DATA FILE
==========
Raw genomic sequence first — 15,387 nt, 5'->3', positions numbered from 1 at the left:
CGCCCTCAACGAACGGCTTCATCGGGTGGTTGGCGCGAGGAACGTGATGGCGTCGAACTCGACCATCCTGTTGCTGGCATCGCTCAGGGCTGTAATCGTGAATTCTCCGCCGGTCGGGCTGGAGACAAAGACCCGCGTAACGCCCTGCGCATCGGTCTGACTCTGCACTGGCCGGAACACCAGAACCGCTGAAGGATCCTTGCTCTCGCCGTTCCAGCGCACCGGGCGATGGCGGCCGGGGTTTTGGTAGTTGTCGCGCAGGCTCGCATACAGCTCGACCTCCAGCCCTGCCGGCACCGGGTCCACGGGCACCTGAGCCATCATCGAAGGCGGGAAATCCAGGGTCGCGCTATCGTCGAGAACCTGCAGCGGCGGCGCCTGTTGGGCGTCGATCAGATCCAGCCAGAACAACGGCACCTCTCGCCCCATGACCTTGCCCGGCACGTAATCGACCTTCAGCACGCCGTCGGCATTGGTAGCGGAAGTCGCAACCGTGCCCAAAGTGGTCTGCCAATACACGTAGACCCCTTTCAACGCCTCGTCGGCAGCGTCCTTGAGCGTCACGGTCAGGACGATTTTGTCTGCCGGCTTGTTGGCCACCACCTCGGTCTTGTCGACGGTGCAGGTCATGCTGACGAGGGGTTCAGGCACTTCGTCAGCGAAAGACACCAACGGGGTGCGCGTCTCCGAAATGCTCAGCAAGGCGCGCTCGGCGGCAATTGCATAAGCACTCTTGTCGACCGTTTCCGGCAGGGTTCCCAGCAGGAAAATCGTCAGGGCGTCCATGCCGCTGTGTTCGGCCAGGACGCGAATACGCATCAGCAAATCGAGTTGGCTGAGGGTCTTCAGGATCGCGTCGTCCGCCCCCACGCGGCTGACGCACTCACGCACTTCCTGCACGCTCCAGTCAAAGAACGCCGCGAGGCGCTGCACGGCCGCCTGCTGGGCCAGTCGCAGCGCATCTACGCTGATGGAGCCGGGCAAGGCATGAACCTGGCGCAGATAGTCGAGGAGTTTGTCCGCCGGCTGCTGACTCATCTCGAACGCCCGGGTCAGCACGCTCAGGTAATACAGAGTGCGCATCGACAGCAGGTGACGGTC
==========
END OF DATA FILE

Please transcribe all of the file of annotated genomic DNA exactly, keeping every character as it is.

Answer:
Raw genomic sequence first — 15,387 nt, 5'->3', positions numbered from 1 at the left:
CGCCCTCAACGAACGGCTTCATCGGGTGGTTGGCGCGAGGAACGTGATGGCGTCGAACTCGACCATCCTGTTGCTGGCATCGCTCAGGGCTGTAATCGTGAATTCTCCGCCGGTCGGGCTGGAGACAAAGACCCGCGTAACGCCCTGCGCATCGGTCTGACTCTGCACTGGCCGGAACACCAGAACCGCTGAAGGATCCTTGCTCTCGCCGTTCCAGCGCACCGGGCGATGGCGGCCGGGGTTTTGGTAGTTGTCGCGCAGGCTCGCATACAGCTCGACCTCCAGCCCTGCCGGCACCGGGTCCACGGGCACCTGAGCCATCATCGAAGGCGGGAAATCCAGGGTCGCGCTATCGTCGAGAACCTGCAGCGGCGGCGCCTGTTGGGCGTCGATCAGATCCAGCCAGAACAACGGCACCTCTCGCCCCATGACCTTGCCCGGCACGTAATCGACCTTCAGCACGCCGTCGGCATTGGTAGCGGAAGTCGCAACCGTGCCCAAAGTGGTCTGCCAATACACGTAGACCCCTTTCAACGCCTCGTCGGCAGCGTCCTTGAGCGTCACGGTCAGGACGATTTTGTCTGCCGGCTTGTTGGCCACCACCTCGGTCTTGTCGACGGTGCAGGTCATGCTGACGAGGGGTTCAGGCACTTCGTCAGCGAAAGACACCAACGGGGTGCGCGTCTCCGAAATGCTCAGCAAGGCGCGCTCGGCGGCAATTGCATAAGCACTCTTGTCGACCGTTTCCGGCAGGGTTCCCAGCAGGAAAATCGTCAGGGCGTCCATGCCGCTGTGTTCGGCCAGGACGCGAATACGCATCAGCAAATCGAGTTGGCTGAGGGTCTTCAGGATCGCGTCGTCCGCCCCCACGCGGCTGACGCACTCACGCACTTCCTGCACGCTCCAGTCAAAGAACGCCGCGAGGCGCTGCACGGCCGCCTGCTGGGCCAGTCGCAGCGCATCTACGCTGATGGAGCCGGGCAAGGCATGAACCTGGCGCAGATAGTCGAGGAGTTTGTCCGCCGGCTGCTGACTCATCTCGAACGCCCGGGTCAGCACGCTCAGGTAATACAGAGTGCGCATCGACAGCAGGTGACGGTC